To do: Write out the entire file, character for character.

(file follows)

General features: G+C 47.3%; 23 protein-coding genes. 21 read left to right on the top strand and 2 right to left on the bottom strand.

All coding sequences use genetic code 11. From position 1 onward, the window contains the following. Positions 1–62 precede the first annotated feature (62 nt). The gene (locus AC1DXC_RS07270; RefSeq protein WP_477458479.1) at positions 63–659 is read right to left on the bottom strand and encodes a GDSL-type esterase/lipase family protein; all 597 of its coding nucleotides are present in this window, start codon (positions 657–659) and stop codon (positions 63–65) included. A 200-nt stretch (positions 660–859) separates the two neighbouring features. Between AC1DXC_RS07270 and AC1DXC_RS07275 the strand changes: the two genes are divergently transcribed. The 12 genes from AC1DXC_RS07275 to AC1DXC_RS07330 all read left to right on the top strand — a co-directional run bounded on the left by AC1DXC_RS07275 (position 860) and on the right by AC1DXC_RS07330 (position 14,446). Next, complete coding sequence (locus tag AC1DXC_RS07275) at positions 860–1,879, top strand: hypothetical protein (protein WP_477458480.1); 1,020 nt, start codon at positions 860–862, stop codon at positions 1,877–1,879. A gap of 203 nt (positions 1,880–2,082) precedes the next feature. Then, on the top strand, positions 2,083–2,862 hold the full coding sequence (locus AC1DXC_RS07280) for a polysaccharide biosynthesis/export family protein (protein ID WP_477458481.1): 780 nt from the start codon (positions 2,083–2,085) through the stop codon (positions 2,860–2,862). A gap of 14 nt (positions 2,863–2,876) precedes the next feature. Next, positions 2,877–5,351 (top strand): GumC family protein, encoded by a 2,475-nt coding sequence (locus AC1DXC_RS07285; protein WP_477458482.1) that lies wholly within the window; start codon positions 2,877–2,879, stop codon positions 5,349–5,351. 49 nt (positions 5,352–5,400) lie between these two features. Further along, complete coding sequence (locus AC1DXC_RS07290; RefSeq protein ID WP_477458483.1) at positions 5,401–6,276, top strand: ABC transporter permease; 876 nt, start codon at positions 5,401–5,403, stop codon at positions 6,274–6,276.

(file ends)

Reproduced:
General features: G+C 47.3%; 23 protein-coding genes. 21 read left to right on the top strand and 2 right to left on the bottom strand.

All coding sequences use genetic code 11. From position 1 onward, the window contains the following. Positions 1–62 precede the first annotated feature (62 nt). The gene (locus AC1DXC_RS07270; RefSeq protein WP_477458479.1) at positions 63–659 is read right to left on the bottom strand and encodes a GDSL-type esterase/lipase family protein; all 597 of its coding nucleotides are present in this window, start codon (positions 657–659) and stop codon (positions 63–65) included. A 200-nt stretch (positions 660–859) separates the two neighbouring features. Between AC1DXC_RS07270 and AC1DXC_RS07275 the strand changes: the two genes are divergently transcribed. The 12 genes from AC1DXC_RS07275 to AC1DXC_RS07330 all read left to right on the top strand — a co-directional run bounded on the left by AC1DXC_RS07275 (position 860) and on the right by AC1DXC_RS07330 (position 14,446). Next, complete coding sequence (locus tag AC1DXC_RS07275) at positions 860–1,879, top strand: hypothetical protein (protein WP_477458480.1); 1,020 nt, start codon at positions 860–862, stop codon at positions 1,877–1,879. A gap of 203 nt (positions 1,880–2,082) precedes the next feature. Then, on the top strand, positions 2,083–2,862 hold the full coding sequence (locus AC1DXC_RS07280) for a polysaccharide biosynthesis/export family protein (protein ID WP_477458481.1): 780 nt from the start codon (positions 2,083–2,085) through the stop codon (positions 2,860–2,862). A gap of 14 nt (positions 2,863–2,876) precedes the next feature. Next, positions 2,877–5,351 (top strand): GumC family protein, encoded by a 2,475-nt coding sequence (locus AC1DXC_RS07285; protein WP_477458482.1) that lies wholly within the window; start codon positions 2,877–2,879, stop codon positions 5,349–5,351. 49 nt (positions 5,352–5,400) lie between these two features. Further along, complete coding sequence (locus AC1DXC_RS07290; RefSeq protein ID WP_477458483.1) at positions 5,401–6,276, top strand: ABC transporter permease; 876 nt, start codon at positions 5,401–5,403, stop codon at positions 6,274–6,276.